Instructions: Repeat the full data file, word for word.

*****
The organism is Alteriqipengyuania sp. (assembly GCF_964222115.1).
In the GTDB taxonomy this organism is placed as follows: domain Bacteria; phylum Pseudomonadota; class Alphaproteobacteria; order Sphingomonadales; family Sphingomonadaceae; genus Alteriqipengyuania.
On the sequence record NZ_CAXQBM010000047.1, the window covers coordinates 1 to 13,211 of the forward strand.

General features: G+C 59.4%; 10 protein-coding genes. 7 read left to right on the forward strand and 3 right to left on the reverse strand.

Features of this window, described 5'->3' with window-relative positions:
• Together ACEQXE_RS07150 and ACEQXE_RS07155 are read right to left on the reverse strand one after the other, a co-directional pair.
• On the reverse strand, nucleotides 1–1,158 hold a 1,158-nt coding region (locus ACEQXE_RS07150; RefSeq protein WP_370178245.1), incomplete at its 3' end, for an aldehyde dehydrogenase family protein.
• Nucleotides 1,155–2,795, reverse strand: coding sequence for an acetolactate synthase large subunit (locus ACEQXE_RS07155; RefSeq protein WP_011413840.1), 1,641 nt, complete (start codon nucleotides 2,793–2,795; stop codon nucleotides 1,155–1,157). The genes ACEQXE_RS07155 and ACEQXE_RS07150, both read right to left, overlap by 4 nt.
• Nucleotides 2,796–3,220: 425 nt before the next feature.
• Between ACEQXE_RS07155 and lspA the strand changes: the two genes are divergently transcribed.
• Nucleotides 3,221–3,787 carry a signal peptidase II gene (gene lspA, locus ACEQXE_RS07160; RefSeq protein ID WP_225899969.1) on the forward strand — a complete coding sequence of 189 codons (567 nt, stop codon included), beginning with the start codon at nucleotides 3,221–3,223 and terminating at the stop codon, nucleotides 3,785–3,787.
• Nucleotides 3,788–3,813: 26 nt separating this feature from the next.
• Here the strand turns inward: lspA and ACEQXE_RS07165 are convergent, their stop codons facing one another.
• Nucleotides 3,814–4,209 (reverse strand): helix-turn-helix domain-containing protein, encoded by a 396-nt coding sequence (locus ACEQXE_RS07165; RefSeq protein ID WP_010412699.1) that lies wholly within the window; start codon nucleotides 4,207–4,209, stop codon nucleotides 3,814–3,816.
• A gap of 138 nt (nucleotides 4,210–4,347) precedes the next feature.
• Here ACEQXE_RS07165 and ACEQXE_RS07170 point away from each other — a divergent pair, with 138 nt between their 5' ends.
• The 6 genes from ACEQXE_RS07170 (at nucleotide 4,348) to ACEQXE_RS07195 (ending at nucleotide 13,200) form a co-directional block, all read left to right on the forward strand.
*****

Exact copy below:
The organism is Alteriqipengyuania sp. (assembly GCF_964222115.1).
In the GTDB taxonomy this organism is placed as follows: domain Bacteria; phylum Pseudomonadota; class Alphaproteobacteria; order Sphingomonadales; family Sphingomonadaceae; genus Alteriqipengyuania.
On the sequence record NZ_CAXQBM010000047.1, the window covers coordinates 1 to 13,211 of the forward strand.

General features: G+C 59.4%; 10 protein-coding genes. 7 read left to right on the forward strand and 3 right to left on the reverse strand.

Features of this window, described 5'->3' with window-relative positions:
• Together ACEQXE_RS07150 and ACEQXE_RS07155 are read right to left on the reverse strand one after the other, a co-directional pair.
• On the reverse strand, nucleotides 1–1,158 hold a 1,158-nt coding region (locus ACEQXE_RS07150; RefSeq protein WP_370178245.1), incomplete at its 3' end, for an aldehyde dehydrogenase family protein.
• Nucleotides 1,155–2,795, reverse strand: coding sequence for an acetolactate synthase large subunit (locus ACEQXE_RS07155; RefSeq protein WP_011413840.1), 1,641 nt, complete (start codon nucleotides 2,793–2,795; stop codon nucleotides 1,155–1,157). The genes ACEQXE_RS07155 and ACEQXE_RS07150, both read right to left, overlap by 4 nt.
• Nucleotides 2,796–3,220: 425 nt before the next feature.
• Between ACEQXE_RS07155 and lspA the strand changes: the two genes are divergently transcribed.
• Nucleotides 3,221–3,787 carry a signal peptidase II gene (gene lspA, locus ACEQXE_RS07160; RefSeq protein ID WP_225899969.1) on the forward strand — a complete coding sequence of 189 codons (567 nt, stop codon included), beginning with the start codon at nucleotides 3,221–3,223 and terminating at the stop codon, nucleotides 3,785–3,787.
• Nucleotides 3,788–3,813: 26 nt separating this feature from the next.
• Here the strand turns inward: lspA and ACEQXE_RS07165 are convergent, their stop codons facing one another.
• Nucleotides 3,814–4,209 (reverse strand): helix-turn-helix domain-containing protein, encoded by a 396-nt coding sequence (locus ACEQXE_RS07165; RefSeq protein ID WP_010412699.1) that lies wholly within the window; start codon nucleotides 4,207–4,209, stop codon nucleotides 3,814–3,816.
• A gap of 138 nt (nucleotides 4,210–4,347) precedes the next feature.
• Here ACEQXE_RS07165 and ACEQXE_RS07170 point away from each other — a divergent pair, with 138 nt between their 5' ends.
• The 6 genes from ACEQXE_RS07170 (at nucleotide 4,348) to ACEQXE_RS07195 (ending at nucleotide 13,200) form a co-directional block, all read left to right on the forward strand.